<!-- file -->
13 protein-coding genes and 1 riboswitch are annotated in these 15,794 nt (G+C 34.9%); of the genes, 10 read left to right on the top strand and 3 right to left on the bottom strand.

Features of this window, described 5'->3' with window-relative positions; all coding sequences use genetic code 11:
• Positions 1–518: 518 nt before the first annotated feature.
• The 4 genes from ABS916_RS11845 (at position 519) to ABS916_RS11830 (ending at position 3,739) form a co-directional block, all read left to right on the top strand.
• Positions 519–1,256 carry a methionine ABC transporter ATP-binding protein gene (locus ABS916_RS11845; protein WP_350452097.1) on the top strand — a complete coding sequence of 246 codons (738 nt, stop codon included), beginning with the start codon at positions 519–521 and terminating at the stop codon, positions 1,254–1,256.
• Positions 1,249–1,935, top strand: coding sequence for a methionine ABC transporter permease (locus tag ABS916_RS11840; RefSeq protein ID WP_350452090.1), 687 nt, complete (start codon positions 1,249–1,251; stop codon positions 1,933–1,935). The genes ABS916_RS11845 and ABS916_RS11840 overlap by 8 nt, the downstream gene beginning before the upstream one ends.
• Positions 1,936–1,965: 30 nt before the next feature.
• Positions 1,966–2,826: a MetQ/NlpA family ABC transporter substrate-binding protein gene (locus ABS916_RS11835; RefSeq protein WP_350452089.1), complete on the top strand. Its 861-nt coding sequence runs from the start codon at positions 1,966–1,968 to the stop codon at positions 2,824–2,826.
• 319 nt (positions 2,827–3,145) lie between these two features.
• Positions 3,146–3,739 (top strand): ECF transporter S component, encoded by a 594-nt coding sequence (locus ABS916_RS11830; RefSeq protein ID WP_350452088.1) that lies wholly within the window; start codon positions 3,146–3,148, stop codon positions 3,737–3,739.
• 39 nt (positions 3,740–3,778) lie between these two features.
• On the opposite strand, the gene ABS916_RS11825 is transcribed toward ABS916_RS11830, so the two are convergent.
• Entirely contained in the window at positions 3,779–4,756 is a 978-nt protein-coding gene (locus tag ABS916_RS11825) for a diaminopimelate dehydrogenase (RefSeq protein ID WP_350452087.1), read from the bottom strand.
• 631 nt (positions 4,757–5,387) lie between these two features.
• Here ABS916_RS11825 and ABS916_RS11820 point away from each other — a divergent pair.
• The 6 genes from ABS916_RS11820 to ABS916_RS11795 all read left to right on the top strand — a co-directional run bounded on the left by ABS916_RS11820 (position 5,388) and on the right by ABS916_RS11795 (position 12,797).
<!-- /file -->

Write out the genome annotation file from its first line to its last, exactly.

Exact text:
13 protein-coding genes and 1 riboswitch are annotated in these 15,794 nt (G+C 34.9%); of the genes, 10 read left to right on the top strand and 3 right to left on the bottom strand.

Features of this window, described 5'->3' with window-relative positions; all coding sequences use genetic code 11:
• Positions 1–518: 518 nt before the first annotated feature.
• The 4 genes from ABS916_RS11845 (at position 519) to ABS916_RS11830 (ending at position 3,739) form a co-directional block, all read left to right on the top strand.
• Positions 519–1,256 carry a methionine ABC transporter ATP-binding protein gene (locus ABS916_RS11845; protein WP_350452097.1) on the top strand — a complete coding sequence of 246 codons (738 nt, stop codon included), beginning with the start codon at positions 519–521 and terminating at the stop codon, positions 1,254–1,256.
• Positions 1,249–1,935, top strand: coding sequence for a methionine ABC transporter permease (locus tag ABS916_RS11840; RefSeq protein ID WP_350452090.1), 687 nt, complete (start codon positions 1,249–1,251; stop codon positions 1,933–1,935). The genes ABS916_RS11845 and ABS916_RS11840 overlap by 8 nt, the downstream gene beginning before the upstream one ends.
• Positions 1,936–1,965: 30 nt before the next feature.
• Positions 1,966–2,826: a MetQ/NlpA family ABC transporter substrate-binding protein gene (locus ABS916_RS11835; RefSeq protein WP_350452089.1), complete on the top strand. Its 861-nt coding sequence runs from the start codon at positions 1,966–1,968 to the stop codon at positions 2,824–2,826.
• 319 nt (positions 2,827–3,145) lie between these two features.
• Positions 3,146–3,739 (top strand): ECF transporter S component, encoded by a 594-nt coding sequence (locus ABS916_RS11830; RefSeq protein ID WP_350452088.1) that lies wholly within the window; start codon positions 3,146–3,148, stop codon positions 3,737–3,739.
• 39 nt (positions 3,740–3,778) lie between these two features.
• On the opposite strand, the gene ABS916_RS11825 is transcribed toward ABS916_RS11830, so the two are convergent.
• Entirely contained in the window at positions 3,779–4,756 is a 978-nt protein-coding gene (locus tag ABS916_RS11825) for a diaminopimelate dehydrogenase (RefSeq protein ID WP_350452087.1), read from the bottom strand.
• 631 nt (positions 4,757–5,387) lie between these two features.
• Here ABS916_RS11825 and ABS916_RS11820 point away from each other — a divergent pair.
• The 6 genes from ABS916_RS11820 to ABS916_RS11795 all read left to right on the top strand — a co-directional run bounded on the left by ABS916_RS11820 (position 5,388) and on the right by ABS916_RS11795 (position 12,797).